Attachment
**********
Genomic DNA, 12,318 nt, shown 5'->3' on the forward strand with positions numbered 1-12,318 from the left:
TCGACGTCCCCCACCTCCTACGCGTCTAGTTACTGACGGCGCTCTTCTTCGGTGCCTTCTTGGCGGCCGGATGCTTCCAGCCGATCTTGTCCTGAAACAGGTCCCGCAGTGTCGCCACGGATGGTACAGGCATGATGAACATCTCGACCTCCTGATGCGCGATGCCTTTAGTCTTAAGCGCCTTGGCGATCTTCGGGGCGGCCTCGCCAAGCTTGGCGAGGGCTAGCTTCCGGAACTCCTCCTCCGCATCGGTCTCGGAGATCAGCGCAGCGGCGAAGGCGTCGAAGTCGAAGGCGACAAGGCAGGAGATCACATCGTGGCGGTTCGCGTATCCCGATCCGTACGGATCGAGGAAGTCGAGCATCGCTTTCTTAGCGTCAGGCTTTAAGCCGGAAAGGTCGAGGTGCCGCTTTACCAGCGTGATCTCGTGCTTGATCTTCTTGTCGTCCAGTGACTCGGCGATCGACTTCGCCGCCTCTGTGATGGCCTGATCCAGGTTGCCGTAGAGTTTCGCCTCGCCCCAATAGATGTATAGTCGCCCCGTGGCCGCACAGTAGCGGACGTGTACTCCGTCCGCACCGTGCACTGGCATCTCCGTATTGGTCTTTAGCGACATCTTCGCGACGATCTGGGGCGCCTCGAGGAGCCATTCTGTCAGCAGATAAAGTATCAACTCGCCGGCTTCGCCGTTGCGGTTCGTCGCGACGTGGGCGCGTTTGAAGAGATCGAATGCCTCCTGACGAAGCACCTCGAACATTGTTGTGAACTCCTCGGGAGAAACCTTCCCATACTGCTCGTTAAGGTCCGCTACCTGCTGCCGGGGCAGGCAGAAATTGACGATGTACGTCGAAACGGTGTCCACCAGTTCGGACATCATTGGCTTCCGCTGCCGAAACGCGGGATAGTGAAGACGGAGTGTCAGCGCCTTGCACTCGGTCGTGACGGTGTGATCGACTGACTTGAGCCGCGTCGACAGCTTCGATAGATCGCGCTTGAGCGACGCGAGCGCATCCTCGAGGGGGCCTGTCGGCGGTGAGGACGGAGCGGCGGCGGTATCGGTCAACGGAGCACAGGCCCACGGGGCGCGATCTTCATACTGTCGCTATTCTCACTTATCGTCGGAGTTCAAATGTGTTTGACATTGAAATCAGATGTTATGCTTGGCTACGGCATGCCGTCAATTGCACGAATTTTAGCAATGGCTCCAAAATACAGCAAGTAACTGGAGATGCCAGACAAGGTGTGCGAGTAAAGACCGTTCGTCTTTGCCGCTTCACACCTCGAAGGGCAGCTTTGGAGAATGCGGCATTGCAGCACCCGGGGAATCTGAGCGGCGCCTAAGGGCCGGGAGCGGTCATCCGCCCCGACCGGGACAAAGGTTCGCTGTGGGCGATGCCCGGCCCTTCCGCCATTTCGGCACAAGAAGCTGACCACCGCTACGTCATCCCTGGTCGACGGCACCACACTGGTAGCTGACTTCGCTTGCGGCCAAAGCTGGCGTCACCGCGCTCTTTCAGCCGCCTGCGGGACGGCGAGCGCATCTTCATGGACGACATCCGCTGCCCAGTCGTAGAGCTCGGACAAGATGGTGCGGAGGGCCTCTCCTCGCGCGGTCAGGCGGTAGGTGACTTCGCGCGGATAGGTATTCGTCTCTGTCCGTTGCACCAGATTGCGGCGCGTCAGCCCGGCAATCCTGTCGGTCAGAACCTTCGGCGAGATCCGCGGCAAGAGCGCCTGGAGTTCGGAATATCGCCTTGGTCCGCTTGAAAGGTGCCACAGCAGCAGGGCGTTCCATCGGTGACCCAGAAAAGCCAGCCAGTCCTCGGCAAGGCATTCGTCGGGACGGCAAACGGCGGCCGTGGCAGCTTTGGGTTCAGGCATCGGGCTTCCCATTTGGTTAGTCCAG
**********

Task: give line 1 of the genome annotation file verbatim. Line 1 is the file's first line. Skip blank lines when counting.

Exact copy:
Genomic DNA, 12,318 nt, shown 5'->3' on the forward strand with positions numbered 1-12,318 from the left: